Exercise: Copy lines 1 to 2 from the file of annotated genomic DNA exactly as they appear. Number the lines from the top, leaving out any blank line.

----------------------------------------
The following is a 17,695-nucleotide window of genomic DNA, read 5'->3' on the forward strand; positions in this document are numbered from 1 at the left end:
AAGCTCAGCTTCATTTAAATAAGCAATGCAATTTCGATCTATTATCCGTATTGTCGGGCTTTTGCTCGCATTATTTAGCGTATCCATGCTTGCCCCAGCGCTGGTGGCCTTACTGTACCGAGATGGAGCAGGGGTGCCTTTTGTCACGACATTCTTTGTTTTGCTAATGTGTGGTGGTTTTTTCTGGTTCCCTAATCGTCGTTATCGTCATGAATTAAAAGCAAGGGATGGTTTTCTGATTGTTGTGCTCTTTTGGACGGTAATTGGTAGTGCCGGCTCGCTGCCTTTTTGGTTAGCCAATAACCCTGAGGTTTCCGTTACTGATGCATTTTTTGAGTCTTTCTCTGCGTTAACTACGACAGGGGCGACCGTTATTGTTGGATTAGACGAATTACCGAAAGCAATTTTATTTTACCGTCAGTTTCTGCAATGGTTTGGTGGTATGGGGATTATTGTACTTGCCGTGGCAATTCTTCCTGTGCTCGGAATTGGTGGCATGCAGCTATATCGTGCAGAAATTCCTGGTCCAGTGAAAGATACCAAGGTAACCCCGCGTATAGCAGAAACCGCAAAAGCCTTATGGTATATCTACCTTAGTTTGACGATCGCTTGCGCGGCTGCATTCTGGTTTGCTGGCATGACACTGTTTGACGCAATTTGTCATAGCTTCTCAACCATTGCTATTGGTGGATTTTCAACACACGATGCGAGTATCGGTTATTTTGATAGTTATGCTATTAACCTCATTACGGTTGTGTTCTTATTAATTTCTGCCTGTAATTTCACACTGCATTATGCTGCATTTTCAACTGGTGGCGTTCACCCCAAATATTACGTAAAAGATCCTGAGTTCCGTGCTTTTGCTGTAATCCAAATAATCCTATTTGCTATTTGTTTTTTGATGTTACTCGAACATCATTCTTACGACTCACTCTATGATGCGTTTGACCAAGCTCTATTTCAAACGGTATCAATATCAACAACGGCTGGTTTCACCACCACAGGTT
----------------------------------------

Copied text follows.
The following is a 17,695-nucleotide window of genomic DNA, read 5'->3' on the forward strand; positions in this document are numbered from 1 at the left end:
AAGCTCAGCTTCATTTAAATAAGCAATGCAATTTCGATCTATTATCCGTATTGTCGGGCTTTTGCTCGCATTATTTAGCGTATCCATGCTTGCCCCAGCGCTGGTGGCCTTACTGTACCGAGATGGAGCAGGGGTGCCTTTTGTCACGACATTCTTTGTTTTGCTAATGTGTGGTGGTTTTTTCTGGTTCCCTAATCGTCGTTATCGTCATGAATTAAAAGCAAGGGATGGTTTTCTGATTGTTGTGCTCTTTTGGACGGTAATTGGTAGTGCCGGCTCGCTGCCTTTTTGGTTAGCCAATAACCCTGAGGTTTCCGTTACTGATGCATTTTTTGAGTCTTTCTCTGCGTTAACTACGACAGGGGCGACCGTTATTGTTGGATTAGACGAATTACCGAAAGCAATTTTATTTTACCGTCAGTTTCTGCAATGGTTTGGTGGTATGGGGATTATTGTACTTGCCGTGGCAATTCTTCCTGTGCTCGGAATTGGTGGCATGCAGCTATATCGTGCAGAAATTCCTGGTCCAGTGAAAGATACCAAGGTAACCCCGCGTATAGCAGAAACCGCAAAAGCCTTATGGTATATCTACCTTAGTTTGACGATCGCTTGCGCGGCTGCATTCTGGTTTGCTGGCATGACACTGTTTGACGCAATTTGTCATAGCTTCTCAACCATTGCTATTGGTGGATTTTCAACACACGATGCGAGTATCGGTTATTTTGATAGTTATGCTATTAACCTCATTACGGTTGTGTTCTTATTAATTTCTGCCTGTAATTTCACACTGCATTATGCTGCATTTTCAACTGGTGGCGTTCACCCCAAATATTACGTAAAAGATCCTGAGTTCCGTGCTTTTGCTGTAATCCAAATAATCCTATTTGCTATTTGTTTTTTGATGTTACTCGAACATCATTCTTACGACTCACTCTATGATGCGTTTGACCAAGCTCTATTTCAAACGGTATCAATATCAACAACGGCTGGTTTCACCACCACAGGTT